The R contingent of my online buds, Ruth and Ronan, each contributed fun and wonderfully varied answers to the 15 Question Movie Meme making its way across the blogosphere. I recommend each of their posts. As they usually do, the R’s have piqued my interest with their inspiring film answers. The origin of this internet movie survey Ruth noted in her post:
“Anna from Defiant Success blog first came up with this movie meme back in May…”
I must admit, though, I’ve grown somewhat tired of tagging others in such blog meme exercises. Perhaps, I’m getting old and cranky… or just plain lazy. Either way, I’m looking for volunteers instead of conscripts. So, if anyone reading this would like to join in, please feel free to do so. With that out of the way, let’s begin.
1. Movie you love with a passion.
I’m in great company what with this film leading off Ronan’s post, as well. The 1946 It’s a Wonderful Life was simply Frank Capra’s finest film. Even James Stewart admitted that it was his, too, years later. However, for the elation audiences reach by the film’s end, it is essentially a dark-themed movie. Stewart’s George Bailey character is by accounts a good man wronged.
He’s kept in place by circumstances beyond his control. The Bedford Falls native has his boyhood dreams of travel and adventure seemingly crushed by a life of familial obligation. He’s lived in his own world of self-sacrifice toward his father, younger brother, and the small close-knit community around him. Its story-line is one that touches, at times wrenchingly, life’s inequities and what-if’s.
And though it has many, many moments of sheer joy within it, Capra counterbalances it with some pretty stark situations that are nightmarish and recognizable by all who sit and watch it. Like Capra’s pre-war Arsenic and Old Lace film, it is its dark undertone that brings out its best parts. It’s a Wonderful Life bestows a heavenly sense through its use of a little Hell. In other words, you’re not going to have a silver lining without that dark cloud to show it off.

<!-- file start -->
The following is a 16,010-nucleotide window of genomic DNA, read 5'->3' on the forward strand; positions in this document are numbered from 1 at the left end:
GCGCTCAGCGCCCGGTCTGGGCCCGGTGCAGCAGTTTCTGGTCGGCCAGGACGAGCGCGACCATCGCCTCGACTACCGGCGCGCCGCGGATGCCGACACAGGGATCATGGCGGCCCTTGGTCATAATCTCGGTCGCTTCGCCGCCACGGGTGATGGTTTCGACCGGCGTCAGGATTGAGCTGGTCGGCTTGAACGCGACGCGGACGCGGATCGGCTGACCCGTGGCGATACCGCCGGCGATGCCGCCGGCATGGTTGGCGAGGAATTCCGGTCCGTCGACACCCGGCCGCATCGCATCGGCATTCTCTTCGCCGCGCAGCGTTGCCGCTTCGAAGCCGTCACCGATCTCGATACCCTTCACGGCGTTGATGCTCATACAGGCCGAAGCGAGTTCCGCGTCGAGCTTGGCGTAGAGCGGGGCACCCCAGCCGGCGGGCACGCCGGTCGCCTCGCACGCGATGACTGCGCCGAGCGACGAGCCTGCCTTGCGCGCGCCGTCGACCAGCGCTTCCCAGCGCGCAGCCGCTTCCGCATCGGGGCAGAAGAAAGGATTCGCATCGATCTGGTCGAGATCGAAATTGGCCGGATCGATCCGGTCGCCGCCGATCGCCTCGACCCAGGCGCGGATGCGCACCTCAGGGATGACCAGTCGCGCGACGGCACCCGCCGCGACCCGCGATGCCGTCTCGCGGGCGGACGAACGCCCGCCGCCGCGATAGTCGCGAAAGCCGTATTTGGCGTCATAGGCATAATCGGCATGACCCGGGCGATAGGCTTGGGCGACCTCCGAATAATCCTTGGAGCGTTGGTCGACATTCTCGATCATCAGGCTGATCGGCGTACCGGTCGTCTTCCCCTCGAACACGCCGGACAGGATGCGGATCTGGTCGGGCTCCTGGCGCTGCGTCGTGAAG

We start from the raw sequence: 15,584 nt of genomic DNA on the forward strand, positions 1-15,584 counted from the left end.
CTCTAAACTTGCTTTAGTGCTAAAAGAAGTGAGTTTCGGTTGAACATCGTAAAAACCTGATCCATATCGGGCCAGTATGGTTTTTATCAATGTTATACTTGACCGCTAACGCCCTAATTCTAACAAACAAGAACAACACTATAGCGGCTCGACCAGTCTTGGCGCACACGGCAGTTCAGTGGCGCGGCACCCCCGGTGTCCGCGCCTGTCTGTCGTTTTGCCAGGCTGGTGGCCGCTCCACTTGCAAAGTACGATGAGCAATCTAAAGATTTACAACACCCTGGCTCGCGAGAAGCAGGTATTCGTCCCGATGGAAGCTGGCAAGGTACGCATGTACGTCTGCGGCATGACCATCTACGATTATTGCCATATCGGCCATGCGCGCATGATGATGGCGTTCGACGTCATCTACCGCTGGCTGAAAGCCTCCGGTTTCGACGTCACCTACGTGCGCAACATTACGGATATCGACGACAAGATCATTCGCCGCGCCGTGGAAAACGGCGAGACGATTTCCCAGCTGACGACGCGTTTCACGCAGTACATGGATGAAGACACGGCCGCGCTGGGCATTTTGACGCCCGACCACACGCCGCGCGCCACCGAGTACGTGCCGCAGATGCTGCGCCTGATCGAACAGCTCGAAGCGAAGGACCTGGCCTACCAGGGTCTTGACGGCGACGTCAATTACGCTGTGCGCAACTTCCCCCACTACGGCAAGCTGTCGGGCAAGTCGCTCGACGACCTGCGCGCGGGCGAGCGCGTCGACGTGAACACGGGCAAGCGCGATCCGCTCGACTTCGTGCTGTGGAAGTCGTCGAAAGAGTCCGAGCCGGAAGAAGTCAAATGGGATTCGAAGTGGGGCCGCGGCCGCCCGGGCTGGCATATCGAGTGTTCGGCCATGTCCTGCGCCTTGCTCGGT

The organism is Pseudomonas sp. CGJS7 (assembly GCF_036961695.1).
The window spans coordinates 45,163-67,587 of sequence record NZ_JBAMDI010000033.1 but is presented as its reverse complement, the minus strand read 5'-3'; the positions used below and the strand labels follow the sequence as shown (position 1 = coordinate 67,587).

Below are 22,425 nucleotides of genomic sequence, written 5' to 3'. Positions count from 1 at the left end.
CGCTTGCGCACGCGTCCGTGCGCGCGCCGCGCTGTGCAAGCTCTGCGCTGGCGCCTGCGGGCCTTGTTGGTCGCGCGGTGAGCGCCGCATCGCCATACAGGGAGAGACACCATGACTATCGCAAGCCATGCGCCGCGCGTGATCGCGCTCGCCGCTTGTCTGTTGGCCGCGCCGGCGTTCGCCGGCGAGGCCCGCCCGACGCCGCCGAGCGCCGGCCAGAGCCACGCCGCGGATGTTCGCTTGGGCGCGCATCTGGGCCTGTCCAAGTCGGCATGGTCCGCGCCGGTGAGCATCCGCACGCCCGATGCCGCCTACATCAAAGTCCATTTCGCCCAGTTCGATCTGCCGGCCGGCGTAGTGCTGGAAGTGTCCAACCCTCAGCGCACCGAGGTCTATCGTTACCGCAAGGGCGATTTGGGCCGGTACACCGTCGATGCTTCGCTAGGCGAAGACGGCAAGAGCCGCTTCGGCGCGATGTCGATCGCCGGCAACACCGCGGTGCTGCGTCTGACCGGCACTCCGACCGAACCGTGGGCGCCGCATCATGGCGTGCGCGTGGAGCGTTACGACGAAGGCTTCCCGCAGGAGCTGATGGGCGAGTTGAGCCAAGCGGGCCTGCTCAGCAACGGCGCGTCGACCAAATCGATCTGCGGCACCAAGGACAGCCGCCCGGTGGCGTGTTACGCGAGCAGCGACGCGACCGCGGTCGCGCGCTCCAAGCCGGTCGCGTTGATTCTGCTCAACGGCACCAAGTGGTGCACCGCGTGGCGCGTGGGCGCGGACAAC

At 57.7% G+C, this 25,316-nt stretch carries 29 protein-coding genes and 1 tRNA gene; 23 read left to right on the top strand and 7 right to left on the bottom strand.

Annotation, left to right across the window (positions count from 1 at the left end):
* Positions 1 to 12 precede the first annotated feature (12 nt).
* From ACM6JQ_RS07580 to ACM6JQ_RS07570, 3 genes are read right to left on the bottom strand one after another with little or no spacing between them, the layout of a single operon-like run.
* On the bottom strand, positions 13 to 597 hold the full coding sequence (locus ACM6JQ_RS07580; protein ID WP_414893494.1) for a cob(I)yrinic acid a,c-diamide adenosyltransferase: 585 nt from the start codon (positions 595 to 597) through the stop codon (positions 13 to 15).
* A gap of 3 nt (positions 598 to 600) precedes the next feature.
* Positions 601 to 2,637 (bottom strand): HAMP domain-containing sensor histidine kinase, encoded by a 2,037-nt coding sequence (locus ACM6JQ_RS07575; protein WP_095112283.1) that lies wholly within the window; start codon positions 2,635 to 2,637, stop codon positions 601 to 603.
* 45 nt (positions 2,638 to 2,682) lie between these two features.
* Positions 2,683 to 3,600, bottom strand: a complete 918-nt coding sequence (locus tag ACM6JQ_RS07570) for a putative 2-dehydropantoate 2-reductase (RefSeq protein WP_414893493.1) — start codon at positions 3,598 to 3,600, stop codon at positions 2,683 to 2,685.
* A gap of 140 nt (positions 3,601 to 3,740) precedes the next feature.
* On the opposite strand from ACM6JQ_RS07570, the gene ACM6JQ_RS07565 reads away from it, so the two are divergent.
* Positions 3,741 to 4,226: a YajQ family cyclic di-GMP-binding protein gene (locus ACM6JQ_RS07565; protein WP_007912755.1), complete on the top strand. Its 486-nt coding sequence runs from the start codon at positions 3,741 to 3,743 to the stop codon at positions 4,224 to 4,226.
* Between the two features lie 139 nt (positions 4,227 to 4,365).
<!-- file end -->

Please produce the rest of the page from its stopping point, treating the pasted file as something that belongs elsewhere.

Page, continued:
2. Movie you vow to never watch.
Sorry, but all the clever trappings of a story told in reverse (à la Christopher Nolan’s Memento) are unlikely going to change my mind about seeing Irréversible. My justification is the primary focus in this post. The beautiful Monica Belluci aside, I’m with blogger Dennis Cozzalio on this. I know my friend Ronan took this one in, but he’s a braver man than me.
3. Movie that literally left you speechless.
The film can still leave me stunned after all these years. Schlindler’s List. Ruth’s selection for this question also did the same, but I’ve only been able to view that movie once as opposed to this Spielberg film.
4. Movie you always recommend.
For a time, I had picked The Maltese Falcon as the one I’d recommend to friends and strangers. That is, until I finally saw Casablanca.
5. Actor/actress you always watch, no matter how crappy the movie.
He’s never been big box office, he is not notoriously bad behaved, and his collaborations (and commentary tracks) with director John Carpenter are legendary. Yet, Kurt Russell has been an exceptional actor throughout his career (one that began in his childhood with Disney films). He continues to be criminally underrated and rarely gets the credit he deserves. No matter what film he’s in, he’s always interesting in the role and he’s never sleepwalked a performance (a combination, I might add, that’s rare to find). If he’s in a movie, I’m watching it.
6. Actor/actress you don’t get the appeal for.
Renee Zellweger. Let’s move on… nothing to see here.
7. Actor/actress, living or dead, you’d love to meet.
Either of the two in my answer to question 10 (one of them was the same as Ruth’s selection).